# Order of elements in a group

• Jun 25th 2010, 12:51 PM
bleys
Order of elements in a group
This probably just a simple manipulation problem but I keep going in circles. It's from Introduction to Algebra by Cameron
A group which contains elements a,b,c,d,e (none equal to the identity) such that ab=c, bc=d, cd=e, de=a, ea=b. Find the orders of a,b,c,d,e.
I found the 'squares' and 'cubes' of the elements, but it starts to get ugly with higher powers. I know I'm probably suppose to be looking for when a pattern repeats for the powers, but I always end up with a horrible expression or back where I started. Any help pointing me in the right direction, please?
• Jun 28th 2010, 06:32 AM
Opalg
Quote:

Originally Posted by bleys
This probably just a simple manipulation problem but I keep going in circles. It's from Introduction to Algebra by Cameron
A group which contains elements a,b,c,d,e (none equal to the identity) such that ab=c, bc=d, cd=e, de=a, ea=b. Find the orders of a,b,c,d,e.
I found the 'squares' and 'cubes' of the elements, but it starts to get ugly with higher powers. I know I'm probably suppose to be looking for when a pattern repeats for the powers, but I always end up with a horrible expression or back where I started. Any help pointing me in the right direction, please?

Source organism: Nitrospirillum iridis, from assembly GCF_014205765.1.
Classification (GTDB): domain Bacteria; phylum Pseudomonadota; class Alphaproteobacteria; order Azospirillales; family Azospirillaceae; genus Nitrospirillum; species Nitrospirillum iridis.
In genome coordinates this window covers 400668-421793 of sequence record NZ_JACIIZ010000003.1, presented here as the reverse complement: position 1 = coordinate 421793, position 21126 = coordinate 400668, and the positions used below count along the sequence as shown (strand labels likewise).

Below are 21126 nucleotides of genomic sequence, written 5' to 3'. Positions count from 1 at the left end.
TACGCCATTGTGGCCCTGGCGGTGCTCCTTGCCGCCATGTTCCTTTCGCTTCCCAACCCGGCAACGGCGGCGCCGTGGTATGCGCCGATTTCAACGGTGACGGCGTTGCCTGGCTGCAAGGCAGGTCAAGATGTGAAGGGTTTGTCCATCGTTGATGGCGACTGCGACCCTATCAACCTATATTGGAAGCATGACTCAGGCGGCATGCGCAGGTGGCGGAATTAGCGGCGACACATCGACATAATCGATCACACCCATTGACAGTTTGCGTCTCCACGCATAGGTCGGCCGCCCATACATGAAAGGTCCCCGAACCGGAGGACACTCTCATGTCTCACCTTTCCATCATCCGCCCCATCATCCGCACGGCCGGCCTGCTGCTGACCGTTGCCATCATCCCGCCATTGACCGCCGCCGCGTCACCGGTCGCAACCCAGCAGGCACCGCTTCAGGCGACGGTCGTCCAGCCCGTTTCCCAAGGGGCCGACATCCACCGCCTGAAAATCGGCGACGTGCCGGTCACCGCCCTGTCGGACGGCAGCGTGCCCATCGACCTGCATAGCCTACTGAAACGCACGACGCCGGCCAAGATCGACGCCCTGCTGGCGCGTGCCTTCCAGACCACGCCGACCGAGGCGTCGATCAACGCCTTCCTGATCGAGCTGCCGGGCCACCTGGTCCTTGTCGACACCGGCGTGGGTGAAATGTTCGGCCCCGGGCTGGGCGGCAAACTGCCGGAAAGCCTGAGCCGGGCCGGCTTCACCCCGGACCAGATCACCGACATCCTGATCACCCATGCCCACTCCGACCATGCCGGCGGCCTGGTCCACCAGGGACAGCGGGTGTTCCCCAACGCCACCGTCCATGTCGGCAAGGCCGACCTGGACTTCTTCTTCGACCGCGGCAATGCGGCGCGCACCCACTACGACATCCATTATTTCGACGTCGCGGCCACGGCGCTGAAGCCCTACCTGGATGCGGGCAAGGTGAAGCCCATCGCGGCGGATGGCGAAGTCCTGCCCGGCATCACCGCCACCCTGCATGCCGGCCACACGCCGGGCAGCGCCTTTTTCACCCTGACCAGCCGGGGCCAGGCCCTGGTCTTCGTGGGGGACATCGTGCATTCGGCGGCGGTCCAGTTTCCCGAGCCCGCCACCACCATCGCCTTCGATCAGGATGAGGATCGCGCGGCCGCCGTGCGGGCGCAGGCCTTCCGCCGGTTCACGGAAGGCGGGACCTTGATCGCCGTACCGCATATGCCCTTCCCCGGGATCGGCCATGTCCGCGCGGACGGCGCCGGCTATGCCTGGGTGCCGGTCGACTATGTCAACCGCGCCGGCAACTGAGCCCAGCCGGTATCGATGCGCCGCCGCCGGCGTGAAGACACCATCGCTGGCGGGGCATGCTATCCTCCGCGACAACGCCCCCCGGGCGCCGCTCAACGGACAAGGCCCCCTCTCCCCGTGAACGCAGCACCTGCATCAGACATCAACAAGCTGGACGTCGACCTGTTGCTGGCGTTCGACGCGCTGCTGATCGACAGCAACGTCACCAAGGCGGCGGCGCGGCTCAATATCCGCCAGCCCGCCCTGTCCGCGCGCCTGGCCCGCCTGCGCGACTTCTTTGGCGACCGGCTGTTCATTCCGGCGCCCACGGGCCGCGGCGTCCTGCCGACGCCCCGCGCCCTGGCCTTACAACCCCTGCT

Interesting problem! I started by expressing everything in terms of a and b:

$c=ab$,
$d = bc=bab$,
$e=cd = ab^2ab$,
$a = de = babab^2ab$,
$b = ea = ab^2aba$.

From the last two of those relations it follows that $a^2 = babab^2aba = bab^2.\qquad({}^*)$

After a good deal of experimentation I came across this:

$edcbab = edcbc = edcd = ede = ea = b$. Multiplying on the right by $b^{-1}$, you see that $edcba = 1$, the identity element of the group. (I have to use 1 for the identity element, because e already represents a group element.)

Therefore, writing the elements in terms of a and b, $1 = edcba = ab^2ab^2abab^2a = ab(bab^2)a(bab^2)a = aba^6$ (from (*)). Thus $b = a^{-7}$ and in particular b commutes with a. You can then easily check that $a^{11} = 1$, and the other elements b, c, d, e also have order 11.
• Jul 3rd 2010, 12:51 PM
bleys
Thank you very much for replying! I also found out $a^2 = bab^2$ but would have never even guessed that second expression for b. Thank you for your help!